Dear Spartan Community,
We, in the MSU College of Social Science, firmly believe that reproductive rights – the ability to decide whether and when to have children – is a basic human right across the globe. Today’s decision by the Supreme Court to strike down Roe v. Wade not only erases this right for women and other marginalized bodies, but also threatens their health, access to healthcare, safety, and well-being. When one person’s rights are taken away, we all are diminished. We acknowledge the diversity of opinions many hold on the issue of abortion.
Our college is committed to using social science to transform the human experience. Today’s decision had little foundation on science. It is our obligation to stand firmly to uphold reproductive rights at this critical moment and take actions to help women regain agency over their own bodies and strive to attain equality as citizens in our democracy.
Today our university leadership, President Stanley, Provost Woodruff, Executive Vice President for Administration Woo, and Executive Vice President for Health Sciences Beauchamp emphasized the importance of the university’s commitment to our core values and to ensure that all people can reach their full potential for health and well-being.
Several faculty members in our College have also spoken of the implications of this Supreme Court decision on others, not exclusively women. Carla A. Pfeffer, director of the Consortium for Sexual and Gender Minority Health in her statement highlights the effects this will have on the members of the lesbian, bisexual, transgender, and non-binary communities. According to Pfeffer, “ … members of these groups often face disproportionately higher rates of unintended and unwanted pregnancy—especially among queer youth. Coupled with higher rates of family rejection and homelessness, access to safe and legal abortion services for those who need them is critical for ensuring physical and mental health.”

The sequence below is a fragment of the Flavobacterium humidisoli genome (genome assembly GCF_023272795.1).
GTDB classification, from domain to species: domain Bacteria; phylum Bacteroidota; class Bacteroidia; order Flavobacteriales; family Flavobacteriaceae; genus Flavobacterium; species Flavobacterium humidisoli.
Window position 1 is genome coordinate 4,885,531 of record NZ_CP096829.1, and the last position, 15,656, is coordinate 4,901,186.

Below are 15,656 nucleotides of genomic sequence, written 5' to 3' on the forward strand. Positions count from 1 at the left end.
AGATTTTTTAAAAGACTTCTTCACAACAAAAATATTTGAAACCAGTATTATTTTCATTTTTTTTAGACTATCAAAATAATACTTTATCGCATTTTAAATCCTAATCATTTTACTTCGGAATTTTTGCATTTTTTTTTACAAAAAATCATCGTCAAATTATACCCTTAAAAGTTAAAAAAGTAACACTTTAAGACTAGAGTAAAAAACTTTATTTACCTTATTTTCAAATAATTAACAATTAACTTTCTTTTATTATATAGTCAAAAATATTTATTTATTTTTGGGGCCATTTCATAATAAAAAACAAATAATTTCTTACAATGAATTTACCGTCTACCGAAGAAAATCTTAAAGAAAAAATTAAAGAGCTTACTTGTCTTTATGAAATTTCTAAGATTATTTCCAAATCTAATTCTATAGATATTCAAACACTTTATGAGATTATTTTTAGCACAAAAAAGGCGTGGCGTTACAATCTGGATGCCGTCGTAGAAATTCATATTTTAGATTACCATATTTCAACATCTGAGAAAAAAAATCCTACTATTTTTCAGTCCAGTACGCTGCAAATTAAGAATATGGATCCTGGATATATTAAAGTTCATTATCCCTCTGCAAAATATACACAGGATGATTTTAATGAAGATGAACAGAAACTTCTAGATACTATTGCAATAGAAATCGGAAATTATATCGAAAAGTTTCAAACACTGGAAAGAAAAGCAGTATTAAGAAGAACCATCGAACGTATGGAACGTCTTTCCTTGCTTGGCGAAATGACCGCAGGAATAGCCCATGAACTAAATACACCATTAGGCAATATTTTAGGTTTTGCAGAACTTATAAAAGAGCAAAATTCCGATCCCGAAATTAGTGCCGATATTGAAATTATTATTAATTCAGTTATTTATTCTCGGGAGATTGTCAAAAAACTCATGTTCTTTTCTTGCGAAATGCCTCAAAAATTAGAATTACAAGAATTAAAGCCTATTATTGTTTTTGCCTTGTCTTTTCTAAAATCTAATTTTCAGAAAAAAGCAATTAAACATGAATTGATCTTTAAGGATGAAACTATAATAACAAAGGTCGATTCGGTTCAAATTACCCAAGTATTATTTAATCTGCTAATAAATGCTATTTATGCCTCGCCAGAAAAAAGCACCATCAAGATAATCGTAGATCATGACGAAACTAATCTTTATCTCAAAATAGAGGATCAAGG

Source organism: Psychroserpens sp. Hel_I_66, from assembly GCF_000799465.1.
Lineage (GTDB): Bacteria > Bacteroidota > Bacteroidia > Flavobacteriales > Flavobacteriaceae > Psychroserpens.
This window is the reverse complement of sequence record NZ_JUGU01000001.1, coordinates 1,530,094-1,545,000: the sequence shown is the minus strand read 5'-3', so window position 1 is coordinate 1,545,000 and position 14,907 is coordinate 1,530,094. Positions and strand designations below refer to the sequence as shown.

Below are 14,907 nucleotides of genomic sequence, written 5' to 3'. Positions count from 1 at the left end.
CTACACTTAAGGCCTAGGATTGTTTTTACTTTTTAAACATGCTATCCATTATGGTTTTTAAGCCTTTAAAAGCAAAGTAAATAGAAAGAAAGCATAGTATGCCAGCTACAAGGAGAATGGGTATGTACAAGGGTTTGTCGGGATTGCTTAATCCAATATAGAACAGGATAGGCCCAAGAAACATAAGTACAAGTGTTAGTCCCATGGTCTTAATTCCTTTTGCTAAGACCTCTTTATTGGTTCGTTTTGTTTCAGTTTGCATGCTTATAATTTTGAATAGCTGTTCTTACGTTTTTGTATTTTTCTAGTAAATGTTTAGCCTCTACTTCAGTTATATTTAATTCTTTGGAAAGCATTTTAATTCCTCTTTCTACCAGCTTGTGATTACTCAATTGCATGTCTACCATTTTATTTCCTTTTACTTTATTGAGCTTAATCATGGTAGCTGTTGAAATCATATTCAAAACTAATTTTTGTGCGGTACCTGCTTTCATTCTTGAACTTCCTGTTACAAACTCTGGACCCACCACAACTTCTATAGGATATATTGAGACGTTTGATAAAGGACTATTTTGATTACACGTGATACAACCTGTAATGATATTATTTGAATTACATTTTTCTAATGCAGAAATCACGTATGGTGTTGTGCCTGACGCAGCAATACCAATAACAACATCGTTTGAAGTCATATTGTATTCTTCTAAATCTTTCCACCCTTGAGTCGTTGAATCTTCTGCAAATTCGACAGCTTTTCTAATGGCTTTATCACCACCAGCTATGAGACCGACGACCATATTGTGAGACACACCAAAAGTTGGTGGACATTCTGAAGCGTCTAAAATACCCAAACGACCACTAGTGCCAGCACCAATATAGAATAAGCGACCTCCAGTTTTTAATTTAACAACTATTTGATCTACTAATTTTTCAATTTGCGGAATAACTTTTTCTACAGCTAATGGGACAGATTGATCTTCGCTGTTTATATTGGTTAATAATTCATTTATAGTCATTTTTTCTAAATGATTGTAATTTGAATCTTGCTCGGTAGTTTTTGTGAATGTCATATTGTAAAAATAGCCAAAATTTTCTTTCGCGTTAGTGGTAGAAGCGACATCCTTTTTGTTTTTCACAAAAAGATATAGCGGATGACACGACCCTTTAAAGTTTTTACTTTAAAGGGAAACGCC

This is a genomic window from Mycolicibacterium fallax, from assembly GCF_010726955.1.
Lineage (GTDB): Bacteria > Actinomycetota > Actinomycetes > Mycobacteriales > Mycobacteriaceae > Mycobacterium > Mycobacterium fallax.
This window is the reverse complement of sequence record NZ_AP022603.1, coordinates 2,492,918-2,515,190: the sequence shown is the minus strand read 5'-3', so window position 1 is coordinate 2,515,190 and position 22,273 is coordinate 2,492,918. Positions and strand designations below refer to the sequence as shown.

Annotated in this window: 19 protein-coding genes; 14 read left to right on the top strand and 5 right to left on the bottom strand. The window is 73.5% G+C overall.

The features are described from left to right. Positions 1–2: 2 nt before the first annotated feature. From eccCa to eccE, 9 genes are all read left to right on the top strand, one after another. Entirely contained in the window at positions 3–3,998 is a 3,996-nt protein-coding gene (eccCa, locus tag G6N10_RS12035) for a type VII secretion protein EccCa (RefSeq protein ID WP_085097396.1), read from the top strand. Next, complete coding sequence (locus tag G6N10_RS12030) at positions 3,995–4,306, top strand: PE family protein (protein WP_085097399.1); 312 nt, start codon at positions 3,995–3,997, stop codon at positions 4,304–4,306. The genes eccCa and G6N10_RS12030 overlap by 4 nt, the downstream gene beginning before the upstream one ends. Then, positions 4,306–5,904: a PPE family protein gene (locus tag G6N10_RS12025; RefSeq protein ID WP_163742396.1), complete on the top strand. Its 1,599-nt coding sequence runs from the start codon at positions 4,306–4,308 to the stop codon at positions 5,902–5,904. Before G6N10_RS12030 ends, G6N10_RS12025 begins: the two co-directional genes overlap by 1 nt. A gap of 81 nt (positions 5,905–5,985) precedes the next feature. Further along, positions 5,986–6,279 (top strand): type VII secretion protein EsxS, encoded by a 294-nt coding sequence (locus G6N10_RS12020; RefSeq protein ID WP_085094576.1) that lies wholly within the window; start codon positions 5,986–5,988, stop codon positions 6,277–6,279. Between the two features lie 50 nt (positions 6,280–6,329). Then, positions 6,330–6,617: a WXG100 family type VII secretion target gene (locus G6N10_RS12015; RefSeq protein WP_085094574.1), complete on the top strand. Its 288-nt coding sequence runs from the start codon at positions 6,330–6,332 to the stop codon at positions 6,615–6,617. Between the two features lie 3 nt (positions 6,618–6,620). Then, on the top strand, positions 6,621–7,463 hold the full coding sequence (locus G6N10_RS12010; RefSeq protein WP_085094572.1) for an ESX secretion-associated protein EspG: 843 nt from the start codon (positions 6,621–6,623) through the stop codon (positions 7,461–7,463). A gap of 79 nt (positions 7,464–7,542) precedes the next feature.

Ryan Black, professor of American politics, in the Department of Political Science is one of the nation’s leading authorities on the U.S. Supreme Court. He notes that this decision characterizes the polarization evident in U.S. politics today. “Whether the Court’s outcome in Dobbs v. Jackson makes you want to clap or curse, it demonstrates that the Supreme Court is as polarized as any other branch of the U.S. government — and it is poised to stay that way for the foreseeable future.”
Our social scientists will continue to work together to create an equitable world for all and this critical issue is no exception. Every person deserves the right to safe healthcare and the right to bodily autonomy. We will continue to try and build bridges with each other and avoid the worsening political antagonism on this issue and others in the days and weeks ahead.
Mary A. Finn
Dean, College of Social Science
Michigan State University